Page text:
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Publisher's Summary

China's two greatest philosophers, Confucius and Lao Tzu, were intensely interested in how we should live and how a good society is governed. The central concepts of Confucianism are li, the proper ordering of society through rituals and ceremonies, and zhen, the proper ordering of the self through humaneness, benevolence, and love. Daoism, taught under such masters as Lao Tzu and Zhuangzi, meditates on the interdependence of opposites and teaches the path of non-resistance. Westerners are only now beginning to understand the central importance of the tradition and community emphasized in Chinese thought for over 2,000 years.

The World of Philosophy series is a dramatic presentation, in understandable language, of the concerns, questions, interests, and overall outlook of the world's great philosophers and philosophical traditions. Special emphasis on clear and relevant explanations gives you a new arsenal of insights toward living a better life.

Don't miss other titles in the World of Philosophy series.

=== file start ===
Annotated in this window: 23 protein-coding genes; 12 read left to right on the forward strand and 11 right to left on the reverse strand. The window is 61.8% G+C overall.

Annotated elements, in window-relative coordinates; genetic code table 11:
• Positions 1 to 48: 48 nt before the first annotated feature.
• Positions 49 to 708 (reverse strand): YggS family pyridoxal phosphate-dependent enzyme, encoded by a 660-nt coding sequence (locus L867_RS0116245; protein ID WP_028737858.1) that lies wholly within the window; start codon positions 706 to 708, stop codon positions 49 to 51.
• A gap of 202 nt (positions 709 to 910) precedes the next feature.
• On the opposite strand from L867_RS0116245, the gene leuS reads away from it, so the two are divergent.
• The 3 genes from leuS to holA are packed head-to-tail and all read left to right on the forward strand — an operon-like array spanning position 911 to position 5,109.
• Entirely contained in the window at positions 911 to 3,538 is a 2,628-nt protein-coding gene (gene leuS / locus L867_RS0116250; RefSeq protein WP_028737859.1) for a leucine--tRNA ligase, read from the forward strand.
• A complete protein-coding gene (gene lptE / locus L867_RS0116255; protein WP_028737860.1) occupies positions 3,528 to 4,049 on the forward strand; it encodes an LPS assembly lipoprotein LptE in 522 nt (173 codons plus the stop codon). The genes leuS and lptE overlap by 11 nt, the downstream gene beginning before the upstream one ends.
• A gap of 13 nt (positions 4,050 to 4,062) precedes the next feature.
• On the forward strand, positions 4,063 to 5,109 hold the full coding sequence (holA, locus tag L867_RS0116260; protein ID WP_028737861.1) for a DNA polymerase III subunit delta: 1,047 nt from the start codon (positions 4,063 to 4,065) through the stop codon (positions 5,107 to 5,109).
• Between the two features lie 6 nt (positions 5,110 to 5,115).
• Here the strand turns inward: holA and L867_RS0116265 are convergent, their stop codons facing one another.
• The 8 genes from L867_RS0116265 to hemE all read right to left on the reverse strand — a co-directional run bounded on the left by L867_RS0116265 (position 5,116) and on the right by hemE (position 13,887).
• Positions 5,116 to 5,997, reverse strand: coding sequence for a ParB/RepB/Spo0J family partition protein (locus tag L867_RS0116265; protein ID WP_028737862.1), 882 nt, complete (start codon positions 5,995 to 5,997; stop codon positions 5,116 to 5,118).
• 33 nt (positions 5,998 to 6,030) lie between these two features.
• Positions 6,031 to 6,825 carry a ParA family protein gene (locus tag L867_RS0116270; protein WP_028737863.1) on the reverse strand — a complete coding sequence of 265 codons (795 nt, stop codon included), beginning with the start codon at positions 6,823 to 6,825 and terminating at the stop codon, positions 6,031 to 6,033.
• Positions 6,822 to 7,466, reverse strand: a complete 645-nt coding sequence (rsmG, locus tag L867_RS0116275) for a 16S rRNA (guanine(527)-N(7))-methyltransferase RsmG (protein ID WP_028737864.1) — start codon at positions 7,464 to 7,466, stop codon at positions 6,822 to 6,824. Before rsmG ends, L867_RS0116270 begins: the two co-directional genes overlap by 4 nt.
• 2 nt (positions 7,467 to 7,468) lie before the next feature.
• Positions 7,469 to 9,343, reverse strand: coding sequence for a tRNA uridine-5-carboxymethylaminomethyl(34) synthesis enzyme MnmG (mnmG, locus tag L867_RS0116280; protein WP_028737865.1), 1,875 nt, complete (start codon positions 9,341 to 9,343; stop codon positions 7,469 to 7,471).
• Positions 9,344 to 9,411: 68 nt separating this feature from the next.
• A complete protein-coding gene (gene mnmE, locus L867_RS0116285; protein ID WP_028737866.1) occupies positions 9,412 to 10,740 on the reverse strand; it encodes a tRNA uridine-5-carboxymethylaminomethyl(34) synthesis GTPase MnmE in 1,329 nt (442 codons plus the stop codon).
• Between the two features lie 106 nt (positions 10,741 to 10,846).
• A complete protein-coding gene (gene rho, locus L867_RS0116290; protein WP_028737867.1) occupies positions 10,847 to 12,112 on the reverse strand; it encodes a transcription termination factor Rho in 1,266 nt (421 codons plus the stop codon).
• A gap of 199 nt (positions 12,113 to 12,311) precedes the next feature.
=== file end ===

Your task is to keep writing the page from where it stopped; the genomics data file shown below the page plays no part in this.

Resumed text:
© and (P)1996 by Carmichael and Carmichael, Inc. and Knowledge Products

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  • Overall
  • Heny
  • Homebush, Australia
  • 09-12-10

Dont like the reader

The content is interesting but boy the readers are annoying. It kept changing readers in between and two of the reader have strong chinese accent. For audio book purpose, it is very hard to understand the accent unless you concentrate very hard.

2 of 2 people found this review helpful

  • Overall
  • Performance
  • Story

Easy introduction to chines philosophy

Grate book, easy narrative for such a complex topic, very well explained, absolutely recommended for all the people interested in east philosophy and even martial arts

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  • David
  • 06-13-14

A decent enough overview.

Gives the basic ideas, but nothing I've not read before in basic introductory guides. Comical and unnecessary Chinese accents for the quotes. Not bad for a less than 3 hour introduction, but not mind blowing!

1 of 1 people found this review helpful

  • Overall
  • Ka-Wai
  • 06-13-12

the pronounciation spoils the otherwise fantastic

comprehensive, learned and accesssible - but dreadful pronounciation of the chinese names! i guess lynn redgrave is trying to fake a chinese accent, which he is quite successful at, but his pronounciation of the chinese names betrays his non-chinese origin, hence we are left with a narrator who speaks neither proper chinese nor proper english. a real shame given that the script is actually very good

1 of 1 people found this review helpful